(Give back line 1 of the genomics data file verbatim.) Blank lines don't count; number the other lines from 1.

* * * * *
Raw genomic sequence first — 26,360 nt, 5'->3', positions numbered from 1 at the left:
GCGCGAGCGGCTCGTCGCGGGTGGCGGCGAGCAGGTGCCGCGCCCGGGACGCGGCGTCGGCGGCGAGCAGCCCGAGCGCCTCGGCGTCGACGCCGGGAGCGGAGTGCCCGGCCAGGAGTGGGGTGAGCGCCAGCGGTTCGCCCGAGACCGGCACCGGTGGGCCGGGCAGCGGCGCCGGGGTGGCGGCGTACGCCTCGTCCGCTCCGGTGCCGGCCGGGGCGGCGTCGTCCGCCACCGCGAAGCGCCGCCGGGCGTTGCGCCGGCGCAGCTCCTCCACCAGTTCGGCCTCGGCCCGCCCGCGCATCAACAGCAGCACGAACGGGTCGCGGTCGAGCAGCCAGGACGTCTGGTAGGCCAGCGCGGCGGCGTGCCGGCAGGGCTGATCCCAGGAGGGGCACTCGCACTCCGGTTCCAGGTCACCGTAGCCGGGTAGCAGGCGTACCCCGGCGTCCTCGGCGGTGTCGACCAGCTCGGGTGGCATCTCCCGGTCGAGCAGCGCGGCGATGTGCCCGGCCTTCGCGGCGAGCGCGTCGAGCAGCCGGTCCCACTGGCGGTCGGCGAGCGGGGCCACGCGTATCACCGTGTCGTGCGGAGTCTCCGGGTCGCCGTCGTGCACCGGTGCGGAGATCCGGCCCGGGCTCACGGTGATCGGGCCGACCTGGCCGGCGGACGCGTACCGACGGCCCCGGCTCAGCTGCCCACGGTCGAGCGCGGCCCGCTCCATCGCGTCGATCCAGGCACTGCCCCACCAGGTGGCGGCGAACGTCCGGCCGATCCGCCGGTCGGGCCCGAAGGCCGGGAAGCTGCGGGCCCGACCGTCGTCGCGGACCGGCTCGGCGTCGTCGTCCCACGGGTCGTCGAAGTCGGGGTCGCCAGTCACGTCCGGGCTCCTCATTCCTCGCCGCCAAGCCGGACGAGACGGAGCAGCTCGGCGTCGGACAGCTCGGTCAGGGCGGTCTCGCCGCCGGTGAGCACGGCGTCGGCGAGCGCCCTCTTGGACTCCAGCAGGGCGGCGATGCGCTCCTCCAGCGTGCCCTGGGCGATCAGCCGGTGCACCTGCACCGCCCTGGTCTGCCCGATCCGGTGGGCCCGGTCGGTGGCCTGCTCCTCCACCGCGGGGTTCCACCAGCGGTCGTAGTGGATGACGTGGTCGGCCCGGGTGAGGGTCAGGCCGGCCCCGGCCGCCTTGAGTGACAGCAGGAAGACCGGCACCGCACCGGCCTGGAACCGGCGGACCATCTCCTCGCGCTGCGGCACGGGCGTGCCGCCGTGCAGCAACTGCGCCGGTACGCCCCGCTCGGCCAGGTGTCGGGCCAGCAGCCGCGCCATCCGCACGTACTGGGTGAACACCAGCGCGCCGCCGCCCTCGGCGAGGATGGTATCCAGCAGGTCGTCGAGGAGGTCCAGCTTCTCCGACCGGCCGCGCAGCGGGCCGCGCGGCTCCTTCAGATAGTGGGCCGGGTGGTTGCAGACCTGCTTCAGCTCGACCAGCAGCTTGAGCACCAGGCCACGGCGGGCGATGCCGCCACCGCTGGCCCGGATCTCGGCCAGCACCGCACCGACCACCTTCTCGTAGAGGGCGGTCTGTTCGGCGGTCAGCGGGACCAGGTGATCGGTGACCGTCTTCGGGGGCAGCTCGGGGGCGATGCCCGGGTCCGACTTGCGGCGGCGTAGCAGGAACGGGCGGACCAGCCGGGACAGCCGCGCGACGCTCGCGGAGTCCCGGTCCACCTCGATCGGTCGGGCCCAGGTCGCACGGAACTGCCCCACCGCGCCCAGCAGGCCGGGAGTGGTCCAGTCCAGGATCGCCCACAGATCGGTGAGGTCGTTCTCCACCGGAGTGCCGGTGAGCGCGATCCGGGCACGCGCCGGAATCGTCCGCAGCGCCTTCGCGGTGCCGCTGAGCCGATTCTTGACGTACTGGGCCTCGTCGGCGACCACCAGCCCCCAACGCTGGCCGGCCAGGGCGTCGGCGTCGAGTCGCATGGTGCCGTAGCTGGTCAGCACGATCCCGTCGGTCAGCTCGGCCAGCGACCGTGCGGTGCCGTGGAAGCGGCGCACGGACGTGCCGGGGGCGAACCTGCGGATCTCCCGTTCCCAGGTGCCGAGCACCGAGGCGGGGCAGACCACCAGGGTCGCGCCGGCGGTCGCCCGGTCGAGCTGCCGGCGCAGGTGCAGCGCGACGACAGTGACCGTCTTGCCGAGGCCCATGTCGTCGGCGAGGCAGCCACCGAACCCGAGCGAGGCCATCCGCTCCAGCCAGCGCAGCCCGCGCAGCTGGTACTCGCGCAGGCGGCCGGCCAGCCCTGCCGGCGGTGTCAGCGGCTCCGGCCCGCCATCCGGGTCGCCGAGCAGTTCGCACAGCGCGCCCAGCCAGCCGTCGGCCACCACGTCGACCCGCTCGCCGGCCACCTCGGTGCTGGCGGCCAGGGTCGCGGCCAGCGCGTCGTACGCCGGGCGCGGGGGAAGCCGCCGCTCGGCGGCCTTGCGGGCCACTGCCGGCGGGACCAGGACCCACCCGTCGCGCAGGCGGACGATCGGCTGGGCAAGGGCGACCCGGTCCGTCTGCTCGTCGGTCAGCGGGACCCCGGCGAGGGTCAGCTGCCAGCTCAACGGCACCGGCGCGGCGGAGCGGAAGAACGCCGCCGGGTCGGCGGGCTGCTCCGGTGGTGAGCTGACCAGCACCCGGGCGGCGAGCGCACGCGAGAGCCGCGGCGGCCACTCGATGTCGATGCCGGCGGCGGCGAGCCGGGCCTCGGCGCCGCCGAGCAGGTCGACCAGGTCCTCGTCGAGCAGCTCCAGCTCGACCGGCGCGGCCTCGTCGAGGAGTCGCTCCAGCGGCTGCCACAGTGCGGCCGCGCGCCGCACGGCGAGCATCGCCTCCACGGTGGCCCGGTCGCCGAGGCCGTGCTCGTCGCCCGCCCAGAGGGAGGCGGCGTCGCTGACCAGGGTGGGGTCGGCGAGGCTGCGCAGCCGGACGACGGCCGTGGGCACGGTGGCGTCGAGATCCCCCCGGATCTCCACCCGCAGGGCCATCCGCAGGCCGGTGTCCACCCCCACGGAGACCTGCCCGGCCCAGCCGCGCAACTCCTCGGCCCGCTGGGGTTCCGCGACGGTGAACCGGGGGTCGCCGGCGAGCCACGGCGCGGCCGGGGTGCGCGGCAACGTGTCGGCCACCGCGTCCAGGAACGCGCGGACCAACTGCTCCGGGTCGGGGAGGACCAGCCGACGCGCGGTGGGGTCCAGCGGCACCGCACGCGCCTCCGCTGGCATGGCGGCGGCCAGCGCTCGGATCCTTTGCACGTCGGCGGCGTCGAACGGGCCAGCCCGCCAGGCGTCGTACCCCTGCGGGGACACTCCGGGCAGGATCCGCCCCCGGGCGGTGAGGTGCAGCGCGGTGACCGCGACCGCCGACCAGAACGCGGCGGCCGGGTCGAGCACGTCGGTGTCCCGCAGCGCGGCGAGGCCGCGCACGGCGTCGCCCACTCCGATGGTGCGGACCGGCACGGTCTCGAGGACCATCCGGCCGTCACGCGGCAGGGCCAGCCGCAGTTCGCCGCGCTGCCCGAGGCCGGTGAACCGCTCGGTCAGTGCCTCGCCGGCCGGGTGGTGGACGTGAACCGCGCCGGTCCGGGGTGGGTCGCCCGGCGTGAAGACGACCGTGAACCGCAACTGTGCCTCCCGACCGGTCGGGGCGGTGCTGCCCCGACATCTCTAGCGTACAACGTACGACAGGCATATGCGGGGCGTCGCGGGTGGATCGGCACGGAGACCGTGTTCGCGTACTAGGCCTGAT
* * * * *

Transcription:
Raw genomic sequence first — 26,360 nt, 5'->3', positions numbered from 1 at the left: